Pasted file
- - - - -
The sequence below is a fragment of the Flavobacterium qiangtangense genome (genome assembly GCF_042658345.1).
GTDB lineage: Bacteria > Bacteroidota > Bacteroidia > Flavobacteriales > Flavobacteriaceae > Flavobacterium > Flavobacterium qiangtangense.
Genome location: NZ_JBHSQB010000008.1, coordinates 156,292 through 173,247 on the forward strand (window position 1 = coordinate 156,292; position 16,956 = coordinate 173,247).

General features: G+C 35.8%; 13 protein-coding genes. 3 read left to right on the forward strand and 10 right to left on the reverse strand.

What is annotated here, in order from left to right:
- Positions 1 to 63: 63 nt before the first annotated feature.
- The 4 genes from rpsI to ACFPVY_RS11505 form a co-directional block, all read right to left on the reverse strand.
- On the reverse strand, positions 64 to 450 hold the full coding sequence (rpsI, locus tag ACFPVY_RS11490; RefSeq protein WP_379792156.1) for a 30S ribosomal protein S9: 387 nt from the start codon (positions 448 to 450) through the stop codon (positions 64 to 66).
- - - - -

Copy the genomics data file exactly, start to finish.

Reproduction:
The sequence below is a fragment of the Flavobacterium qiangtangense genome (genome assembly GCF_042658345.1).
GTDB lineage: Bacteria > Bacteroidota > Bacteroidia > Flavobacteriales > Flavobacteriaceae > Flavobacterium > Flavobacterium qiangtangense.
Genome location: NZ_JBHSQB010000008.1, coordinates 156,292 through 173,247 on the forward strand (window position 1 = coordinate 156,292; position 16,956 = coordinate 173,247).

General features: G+C 35.8%; 13 protein-coding genes. 3 read left to right on the forward strand and 10 right to left on the reverse strand.

What is annotated here, in order from left to right:
- Positions 1 to 63: 63 nt before the first annotated feature.
- The 4 genes from rpsI to ACFPVY_RS11505 form a co-directional block, all read right to left on the reverse strand.
- On the reverse strand, positions 64 to 450 hold the full coding sequence (rpsI, locus tag ACFPVY_RS11490; RefSeq protein WP_379792156.1) for a 30S ribosomal protein S9: 387 nt from the start codon (positions 448 to 450) through the stop codon (positions 64 to 66).